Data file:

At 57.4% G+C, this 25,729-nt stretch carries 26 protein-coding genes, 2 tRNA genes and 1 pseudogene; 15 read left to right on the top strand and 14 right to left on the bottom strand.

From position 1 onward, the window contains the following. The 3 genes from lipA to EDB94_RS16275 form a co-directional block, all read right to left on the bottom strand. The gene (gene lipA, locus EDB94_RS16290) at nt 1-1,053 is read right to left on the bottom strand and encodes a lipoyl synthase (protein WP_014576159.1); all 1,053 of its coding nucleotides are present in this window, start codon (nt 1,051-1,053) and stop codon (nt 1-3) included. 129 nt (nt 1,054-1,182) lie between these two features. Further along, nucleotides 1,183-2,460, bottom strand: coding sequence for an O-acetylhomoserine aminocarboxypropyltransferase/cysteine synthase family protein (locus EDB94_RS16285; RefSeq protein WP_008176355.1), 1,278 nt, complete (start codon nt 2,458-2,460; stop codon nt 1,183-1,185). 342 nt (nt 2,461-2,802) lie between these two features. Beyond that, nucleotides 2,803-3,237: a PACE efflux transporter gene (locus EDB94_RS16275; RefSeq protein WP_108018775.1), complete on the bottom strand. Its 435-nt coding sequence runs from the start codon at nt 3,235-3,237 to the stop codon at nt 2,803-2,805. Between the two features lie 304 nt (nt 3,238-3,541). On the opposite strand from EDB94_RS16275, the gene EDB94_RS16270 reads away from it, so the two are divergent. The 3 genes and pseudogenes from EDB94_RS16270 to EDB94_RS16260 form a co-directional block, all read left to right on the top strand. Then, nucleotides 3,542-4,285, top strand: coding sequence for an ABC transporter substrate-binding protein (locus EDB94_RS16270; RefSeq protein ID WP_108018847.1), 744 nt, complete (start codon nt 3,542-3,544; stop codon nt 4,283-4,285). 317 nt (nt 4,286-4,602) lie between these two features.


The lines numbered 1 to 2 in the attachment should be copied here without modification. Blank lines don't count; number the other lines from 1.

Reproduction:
At 57.4% G+C, this 25,729-nt stretch carries 26 protein-coding genes, 2 tRNA genes and 1 pseudogene; 15 read left to right on the top strand and 14 right to left on the bottom strand.

From position 1 onward, the window contains the following. The 3 genes from lipA to EDB94_RS16275 form a co-directional block, all read right to left on the bottom strand. The gene (gene lipA, locus EDB94_RS16290) at nt 1-1,053 is read right to left on the bottom strand and encodes a lipoyl synthase (protein WP_014576159.1); all 1,053 of its coding nucleotides are present in this window, start codon (nt 1,051-1,053) and stop codon (nt 1-3) included. 129 nt (nt 1,054-1,182) lie between these two features. Further along, nucleotides 1,183-2,460, bottom strand: coding sequence for an O-acetylhomoserine aminocarboxypropyltransferase/cysteine synthase family protein (locus EDB94_RS16285; RefSeq protein WP_008176355.1), 1,278 nt, complete (start codon nt 2,458-2,460; stop codon nt 1,183-1,185). 342 nt (nt 2,461-2,802) lie between these two features. Beyond that, nucleotides 2,803-3,237: a PACE efflux transporter gene (locus EDB94_RS16275; RefSeq protein WP_108018775.1), complete on the bottom strand. Its 435-nt coding sequence runs from the start codon at nt 3,235-3,237 to the stop codon at nt 2,803-2,805. Between the two features lie 304 nt (nt 3,238-3,541). On the opposite strand from EDB94_RS16275, the gene EDB94_RS16270 reads away from it, so the two are divergent. The 3 genes and pseudogenes from EDB94_RS16270 to EDB94_RS16260 form a co-directional block, all read left to right on the top strand. Then, nucleotides 3,542-4,285, top strand: coding sequence for an ABC transporter substrate-binding protein (locus EDB94_RS16270; RefSeq protein ID WP_108018847.1), 744 nt, complete (start codon nt 3,542-3,544; stop codon nt 4,283-4,285). 317 nt (nt 4,286-4,602) lie between these two features.